Tuesday, June 25, 2019

Petsitting a Pomeranian

Cute but cantankerous.

I've started reading Designing Your Life: How to Build a Well-Lived, Joyful Life, by Bill Burnett, which is about getting unstuck and changing your path forward (or at least that's what I think it's about after reading only a few chapters). The earlier chapters talk about prototyping your ideas--trying them out on a small scale with limited commitment before going all in.

Makes sense, right?

If you're an associate in a law firm interested in moving in-house, a secondment with a client prototypes the idea.

If you're contemplating early retirement, an extended staycation prototypes the idea.

Or, in my case, if you're spending a little too much time wistfully perusing #maltipoosofinstagram, a few petsitting gigs prototypes the idea.

I logged on to Rover, created an account, and quickly booked three petsitting gigs: one shih tzu, one pomeranian, and one maltipoo (YES!).

Y'all, this gig is not for the faint of heart.

I found that pet parents leave out the most important details, for example:
  • my dog is on anti-anxiety medications and has severe separation anxiety
  • my dog doesn't respond to his own name, but will come running if you yell "TREATS!!!"
  • my dog will fight you to the death if you try to clean up after him because we regularly allow him to feast on his own poop

The list goes on.

I learned that maltipoos are every bit as precious as I'd hoped, but that it's not the right time for me to add a puppy to the family. I'd known the worry of leaving a dog at home during a thunderstorm, cleaning up accidents, and encountering aggressive dogs while out on a walk with your own tiny dog for nearly two decades earlier in life, but the memories had faded. 

I love dogs, but think I'd like to wait until retirement to bring a puppy home.

Prototyping works.

Sunday, June 16, 2019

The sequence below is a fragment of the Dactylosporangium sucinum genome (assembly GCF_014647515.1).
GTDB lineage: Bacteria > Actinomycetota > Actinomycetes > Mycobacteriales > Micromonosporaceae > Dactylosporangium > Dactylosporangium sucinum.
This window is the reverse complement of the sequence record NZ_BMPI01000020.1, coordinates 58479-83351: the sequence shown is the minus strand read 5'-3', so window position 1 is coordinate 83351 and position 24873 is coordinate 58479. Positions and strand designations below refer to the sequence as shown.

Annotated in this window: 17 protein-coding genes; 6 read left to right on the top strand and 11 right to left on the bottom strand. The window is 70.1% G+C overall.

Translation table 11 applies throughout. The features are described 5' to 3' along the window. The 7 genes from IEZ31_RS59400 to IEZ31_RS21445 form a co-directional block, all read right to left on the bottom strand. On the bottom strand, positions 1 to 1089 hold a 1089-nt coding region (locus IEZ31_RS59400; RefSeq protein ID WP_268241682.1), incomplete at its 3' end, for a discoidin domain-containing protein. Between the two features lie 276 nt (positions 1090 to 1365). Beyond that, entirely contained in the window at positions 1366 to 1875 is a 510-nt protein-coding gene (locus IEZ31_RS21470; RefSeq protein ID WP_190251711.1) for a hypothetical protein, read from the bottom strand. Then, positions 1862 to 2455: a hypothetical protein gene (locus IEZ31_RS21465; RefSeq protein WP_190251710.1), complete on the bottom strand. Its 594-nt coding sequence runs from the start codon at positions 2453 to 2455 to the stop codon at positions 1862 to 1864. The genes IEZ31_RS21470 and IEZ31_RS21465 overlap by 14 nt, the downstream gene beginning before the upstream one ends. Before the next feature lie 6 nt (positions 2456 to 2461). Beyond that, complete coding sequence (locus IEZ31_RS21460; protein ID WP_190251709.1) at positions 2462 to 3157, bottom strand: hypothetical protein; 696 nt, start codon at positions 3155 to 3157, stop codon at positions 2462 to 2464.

Read 12 Novels (Part 1)

One of the joys of life after law firm is having enough time to read for pleasure. This year, I plan to read at least 12 non-fiction books and 12 novels. I've made progress and posted the six non-fiction books I've completed so far here.

I'm four novels deep:
  • Our Souls at Night by Kent Haruf. A friend recommended Haruf's Plainsong trilogy, which was available through the public library, but currently on hold. I read this while I was waiting. Short and sweet.
  • Milkman by Anna Burns. Don't take this one with you on a vacation. It's exhausting and slow moving although I enjoyed the conclusion. Perhaps this is more of a reflection on my own taste in fiction, as this novel won the Man Booker Prize in 2018.
I thought I would power through another novel this weekend, but no such luck as the pomeranian I'm petsitting has no chill and is on a mission to do all the naughty things.

Sunday, June 9, 2019

Stretch Goals


One of my exercise goals for 2019 was to make time to stretch for at least five minutes for fifty days. The hope was that completing this goal would create a daily habit. Mission accomplished!

I'm a bendy person by nature. I plopped down into a full center split as a toddler and never looked back. Sure, I had to work on developing strength to support my flexibility, but flexibility itself was never work to the point that, after I retired from dancing, I didn't continue to make a conscientious effort to stretch.

This changed once I started spinning thanks to a helpful nudge from Peloton in the form of a prompt to begin a five-minute post ride stretch after every ride. I'll probably never be as limber as I once was, but I feel better now that I'm stretching again.

Next, I'll work on incorporating some strength training into my exercise routine.

Sunday, June 2, 2019


This past week, we drove out to the eastern edge of Texas--past at least two Buc-ee's!--to Beaumont to attend my boyfriend's niece's high school graduation. Watching each graduate crossing the stage, with happiness or anxiety or a bit of both written on their face, I wished I could see into their futures. What would become of the valedictorian headed to nursing school or the guy with the flashy red loafers?

The graduate we were celebrating will attend Baylor in the fall. At the family lunch the day after graduation, there was some talk at lunch about SAT scores and admissions essays. I couldn't help but think of the high school seniors I had interviewed on behalf of my own university in years past.

Each interview has been a precious window into what's it's like to be a high school student today, which--it turns out--is not that different than what it was like twenty years ago when I graduated from high school. Sure, the technology tools are different, but the anxieties and aspirations are, at their core, unchanged.

Will college live up to my expectations?
Will I live up to expectations?
What will I become?
Who will I help?
Who will I marry?
Where will we live?
How many children will I have?
Will I matter?

These were the questions I had in mind when I walked across the stage at my own high school graduation. Twenty years later, some remain unanswered, but I have more time and for that I am grateful.